The Express Tribune
Published Date: Jul 9, 2019
With the condition of zoos and the animals there admittedly deplorable, experts called for rethinking the fundamental approach towards animals, zoos and conservations apart from enhancing greater citizen involvement in resolving management issues at zoos.
This was stated by experts during a seminar on“The State of Zoos in Pakistan: Searching for Humanity” organized by the Sustainable Development Policy Institute (SDPI). The seminar came at a critical time when the state of zoos, particularly in the federal capital were laid bare in a recent court case.
Center for Culture and Development Executive Director Dr Nadeem Tarar said that animals are part of human habitat and that the same humanity must be extended to all species who share space on the one Earth.
nfortunately, he said that there is a general culture of denial of rights for animals who are reduced to the status of an object.
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Terming zoos as prisons where animals are being kept as innocent prisoners, Dr Tarar said that the inefficiency of zoo management, poor governance structure and the lack of accountability were largely responsible for the miserable condition of zoos around the country.
He stated that there is a need to educate the general public about the rights of animals and the only way to do that is through civic engagement. Moreover, citizen liaison committees can be set up to help protect animals at zoos and wildlife parks in the country where they can report on malpractices and mismanagement.
Dr Imran Khalid, the head of the Climate Change Unit and an SDPI research fellow SDPI, highlighted the history and evolution of zoos along with global best practices. He further said that zoos can serve to educate us about the value of biodiversity amid catastrophic impacts of climatic change on endangered species.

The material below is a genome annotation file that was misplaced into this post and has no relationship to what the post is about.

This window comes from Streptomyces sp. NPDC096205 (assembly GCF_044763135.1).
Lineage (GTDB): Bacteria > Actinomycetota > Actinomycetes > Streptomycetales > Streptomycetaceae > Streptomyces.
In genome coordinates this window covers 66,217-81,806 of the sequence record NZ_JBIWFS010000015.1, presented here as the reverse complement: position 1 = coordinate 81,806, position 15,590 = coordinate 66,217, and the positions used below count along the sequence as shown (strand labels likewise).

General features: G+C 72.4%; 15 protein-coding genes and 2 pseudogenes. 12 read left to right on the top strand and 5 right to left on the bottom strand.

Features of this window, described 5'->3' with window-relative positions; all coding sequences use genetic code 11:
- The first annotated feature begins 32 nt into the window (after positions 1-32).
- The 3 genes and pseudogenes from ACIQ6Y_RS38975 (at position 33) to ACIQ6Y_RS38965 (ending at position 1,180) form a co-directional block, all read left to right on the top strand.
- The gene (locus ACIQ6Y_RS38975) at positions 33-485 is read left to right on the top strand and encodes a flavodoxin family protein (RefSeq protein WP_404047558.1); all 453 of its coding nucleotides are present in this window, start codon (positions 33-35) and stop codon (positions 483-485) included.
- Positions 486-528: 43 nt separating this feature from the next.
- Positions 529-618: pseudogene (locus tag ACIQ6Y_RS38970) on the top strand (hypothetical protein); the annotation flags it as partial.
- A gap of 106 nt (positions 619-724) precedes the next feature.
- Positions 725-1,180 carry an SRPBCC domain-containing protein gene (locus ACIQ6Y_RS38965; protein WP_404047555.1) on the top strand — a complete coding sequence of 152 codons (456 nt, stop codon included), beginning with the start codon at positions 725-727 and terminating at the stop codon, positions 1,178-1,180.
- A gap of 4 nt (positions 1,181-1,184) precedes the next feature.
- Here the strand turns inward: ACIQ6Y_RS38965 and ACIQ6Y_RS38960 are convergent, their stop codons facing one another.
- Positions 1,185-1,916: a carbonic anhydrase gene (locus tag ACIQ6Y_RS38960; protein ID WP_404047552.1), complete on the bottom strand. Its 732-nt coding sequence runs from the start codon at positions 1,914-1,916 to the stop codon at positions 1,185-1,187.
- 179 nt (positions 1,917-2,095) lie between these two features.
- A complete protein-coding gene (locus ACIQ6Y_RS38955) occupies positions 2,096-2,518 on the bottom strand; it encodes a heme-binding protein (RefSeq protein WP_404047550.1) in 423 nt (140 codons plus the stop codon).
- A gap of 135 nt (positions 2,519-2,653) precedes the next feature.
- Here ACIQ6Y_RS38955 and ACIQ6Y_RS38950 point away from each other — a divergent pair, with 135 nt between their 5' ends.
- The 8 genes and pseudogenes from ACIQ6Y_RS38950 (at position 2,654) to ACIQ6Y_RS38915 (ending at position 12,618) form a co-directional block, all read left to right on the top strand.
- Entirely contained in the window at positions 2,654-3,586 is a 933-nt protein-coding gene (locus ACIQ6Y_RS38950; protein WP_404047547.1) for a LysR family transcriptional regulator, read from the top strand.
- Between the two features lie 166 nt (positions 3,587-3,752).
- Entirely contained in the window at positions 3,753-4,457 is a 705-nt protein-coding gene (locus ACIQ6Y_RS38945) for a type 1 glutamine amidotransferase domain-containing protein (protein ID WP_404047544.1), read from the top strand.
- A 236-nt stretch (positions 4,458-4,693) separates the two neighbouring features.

Environmental degradation and extreme weather events in the form of heat-waves and droughts not only negatively impact humans but also other species who require protection as well.
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“The state of zoos in Pakistan is questionable on many fronts including capacity gap, lack of skilled human resources, poor infrastructure and lack of security,” he lamented, urging authorities to take responsibility for conserving zoos and wildlife parks as per international standards. Biodiversity Specialist Dr Ejaz Ahmed said that the state of zoos and wildlife parks in the country was unfortunate. He added that these facilities have an important role to play in the conservation of extinct species.
He called on the need for educating the public, especially visitors about the importance of animal conservation and biodiversity for the ecosystem.
However, the authorities need to take care of the animals’ food, health and provide a recreational environment as per international standards, he said.
Comsats University BioScience Department Scientific Officer Katie Sipra stressed on the for of conservation of animals who are confined in zoos through better animal management, research, recreation and educational programmes.
She said that zoos should employ highly-trained individuals who are passionate about their profession.
Zoos and wildlife parks should be accredited and must meet international standards which include living environments, social groupings, nutrition, enrichment, veterinary programmes, involvement in conservation and research, education programs, safety policies and procedures and physical facilities, she added.